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Security Test

Doing a proper check of security products requires tools and knowledge beyond my expertise. So I stuck to a rather small set of tests. I confirmed that devices could be blocked and paused, which produced the block messages below when I tried to browse. If I stopped then restarted the block, however, I could not get the messages to reappear.

Core device block messages

Core device block messages

I did a quick check of web filtering by setting the Filter Level to Ages < 8 for the default shared category. I then went to Google and entered "porn" in the search bar and got plenty of search results, both listings and images. This is typical of any web filtering "solution" I've tried, which is why I don't spend much time testing web filtering.

I was more interested in testing Core's DPI/IPS/IDS features that are supposed to protect against bad things other than naughty websites. Despite the awesome power implied by these acronyms, packet inspection features on consumer routers, even those with multi-core processors, are pretty limited. They generally are limited to blocking access to internet servers known to host malware or other nasty stuff designed to mess you up, bigly.

Since I don't subscribe to AMTSO's (Anti-Malware Testing Standards Organization) Real Time Threat List (RTTL), I settled for running all WICAR.org's Malware tests. All 12 triggered the page shown below, once I bypassed the warning page Firefox first put up.

Core WICAR malware test result

Core WICAR malware test result

My last security test attempted to verify Core's claims to protect against rogue IoT devices. I did this by using nping to execute a SYN flood from a system on Core's LAN to a machine on its WAN, i.e. nping -tcp -p 5000 --flags SYN -c 10000 --rate 1000 10.168.X.Y I ran this multiple times, with not a peep out of Core.

Thinking the attack might not be enough to be seen as a compromised machine acting as a zombie in a DDoS attack, I then tried hping3 and the command lines suggested in this article. Again, no matter what I tried, Core didn't flag a thing. So if you're expecting Core to let you know if something on your network has been zombified and is being used to DDoS someone, that's not going to happen.

Routing Performance

The Core was tested with our new V10 router test process, loaded with 170927_191 firmware. It didn't do very well. Core has three levels of network inspection, which the app warns affect routing performance. I tested ran the test suite in all three modes, but the results posted in the Router Charts and used for ranking are with the Default setting.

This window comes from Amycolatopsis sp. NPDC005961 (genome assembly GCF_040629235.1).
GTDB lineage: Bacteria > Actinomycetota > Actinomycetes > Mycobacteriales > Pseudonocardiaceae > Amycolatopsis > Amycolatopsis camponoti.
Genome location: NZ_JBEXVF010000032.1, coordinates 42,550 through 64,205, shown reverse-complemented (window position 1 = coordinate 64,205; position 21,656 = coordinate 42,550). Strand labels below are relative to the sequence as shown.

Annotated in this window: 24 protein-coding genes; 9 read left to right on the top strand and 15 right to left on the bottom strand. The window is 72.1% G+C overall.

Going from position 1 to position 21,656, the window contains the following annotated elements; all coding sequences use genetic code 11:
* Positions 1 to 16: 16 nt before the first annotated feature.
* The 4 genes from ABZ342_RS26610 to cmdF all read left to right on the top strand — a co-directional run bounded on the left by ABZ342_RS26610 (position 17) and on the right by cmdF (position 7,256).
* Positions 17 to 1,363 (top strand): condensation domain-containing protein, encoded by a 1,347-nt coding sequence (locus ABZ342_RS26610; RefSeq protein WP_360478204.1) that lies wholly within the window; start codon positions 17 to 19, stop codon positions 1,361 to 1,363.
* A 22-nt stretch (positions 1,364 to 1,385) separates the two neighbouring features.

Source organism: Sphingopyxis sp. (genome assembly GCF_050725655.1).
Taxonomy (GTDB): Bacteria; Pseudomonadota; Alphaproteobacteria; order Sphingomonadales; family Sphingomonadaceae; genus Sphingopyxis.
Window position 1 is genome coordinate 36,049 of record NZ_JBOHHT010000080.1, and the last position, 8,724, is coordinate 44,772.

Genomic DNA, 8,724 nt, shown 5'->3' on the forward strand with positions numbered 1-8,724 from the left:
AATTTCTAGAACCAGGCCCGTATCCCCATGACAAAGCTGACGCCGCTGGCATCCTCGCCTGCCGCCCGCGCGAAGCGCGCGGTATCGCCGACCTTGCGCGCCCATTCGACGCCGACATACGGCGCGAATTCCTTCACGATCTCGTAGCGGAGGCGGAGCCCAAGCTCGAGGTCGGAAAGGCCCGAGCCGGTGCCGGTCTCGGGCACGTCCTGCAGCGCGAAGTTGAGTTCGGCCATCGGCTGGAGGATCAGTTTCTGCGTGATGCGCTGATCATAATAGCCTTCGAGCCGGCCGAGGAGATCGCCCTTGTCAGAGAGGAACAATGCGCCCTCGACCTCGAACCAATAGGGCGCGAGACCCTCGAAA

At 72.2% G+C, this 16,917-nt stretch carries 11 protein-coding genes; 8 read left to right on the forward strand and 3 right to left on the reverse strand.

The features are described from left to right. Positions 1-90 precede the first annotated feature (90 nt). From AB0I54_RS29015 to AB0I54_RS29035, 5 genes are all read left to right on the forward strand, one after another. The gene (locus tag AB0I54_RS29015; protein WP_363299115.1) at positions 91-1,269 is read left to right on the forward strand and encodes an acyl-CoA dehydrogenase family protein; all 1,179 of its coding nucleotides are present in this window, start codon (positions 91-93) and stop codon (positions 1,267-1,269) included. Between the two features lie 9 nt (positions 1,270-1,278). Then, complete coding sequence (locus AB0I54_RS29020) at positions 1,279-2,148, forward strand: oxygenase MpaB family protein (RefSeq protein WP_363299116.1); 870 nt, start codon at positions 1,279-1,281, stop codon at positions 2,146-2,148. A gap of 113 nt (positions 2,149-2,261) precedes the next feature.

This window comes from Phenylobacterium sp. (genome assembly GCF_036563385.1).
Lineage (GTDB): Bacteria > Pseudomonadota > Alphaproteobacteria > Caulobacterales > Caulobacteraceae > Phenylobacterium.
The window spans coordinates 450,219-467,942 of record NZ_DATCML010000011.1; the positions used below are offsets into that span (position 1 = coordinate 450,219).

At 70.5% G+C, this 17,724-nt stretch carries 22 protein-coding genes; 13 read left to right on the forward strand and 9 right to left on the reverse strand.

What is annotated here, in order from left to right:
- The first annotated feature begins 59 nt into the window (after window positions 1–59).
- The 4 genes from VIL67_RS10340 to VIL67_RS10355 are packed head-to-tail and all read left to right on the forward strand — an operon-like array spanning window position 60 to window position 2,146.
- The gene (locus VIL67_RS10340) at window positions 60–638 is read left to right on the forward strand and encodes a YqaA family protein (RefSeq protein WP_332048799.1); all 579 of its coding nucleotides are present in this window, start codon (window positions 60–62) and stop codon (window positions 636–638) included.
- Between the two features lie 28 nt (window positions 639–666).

Core Network Inspection Level

Core Network Inspection Levels

The table shows results for all three Core modes and includes results for the current top-ranked ASUS GT-AC5300. Yes, I know it's not a fair comparison, but it does show that Core's routing will not keep up with higher bandwidth internet services. Even if you used the Off mode—which would be nuts since it disables all the security that you bought the Core for in the first place—the HTTP scores show Core won't keep up with heavy traffic loads.

Test Description Norton Core (default) Norton Core (Off) Norton Core (Advanced) ASUS GT-AC5300
WAN - LAN Throughput (Mbps) 62.7 934 66.9 719
LAN - WAN Throughput (Mbps) 58.4 940 59.9 713
HTTP Score - WAN to LAN (%) 4.4 4.5 3.2 68.1
HTTP Score - LAN to WAN (%) 4.9 4.7 4.9 68.4
Bufferbloat Score- Down Avg. 1282 266 1259 450
Bufferbloat Score- Down Max. 253 235 253 317
Bufferbloat Score- Up Avg. 1133 521 1311 227
Bufferbloat Score- Up Max. 70 375 775 162
CTF Score (%) 6.2 - - 64.5
Firmware Version 170927_191 3.0.0.4.382_12184
Table 2: Routing throughput

I thought it odd that Bufferbloat increased in the Off mode. But even then, we're talking latency of 3.7 ms average and 4.3 ms maximum for download and 1.9 average and 2.7 ms maximum. Default mode had average up and download latencies below 1 ms. The HTTP Score plots by filesize are below. Core never really gets out of the mud running in either direction.

HTTP Score comparison

HTTP Score comparison
Plot key file size: [A] 2 KB, [B] 10 KB, [C] 108 KB and [D] 759 KB file

I based the Cut Through Forwarding score on the worst case difference between routing throughput in default mode and both Off and Advanced mode. Yep, Core ekes out only around 6% of the Off mode throughput when running in its Default mode.

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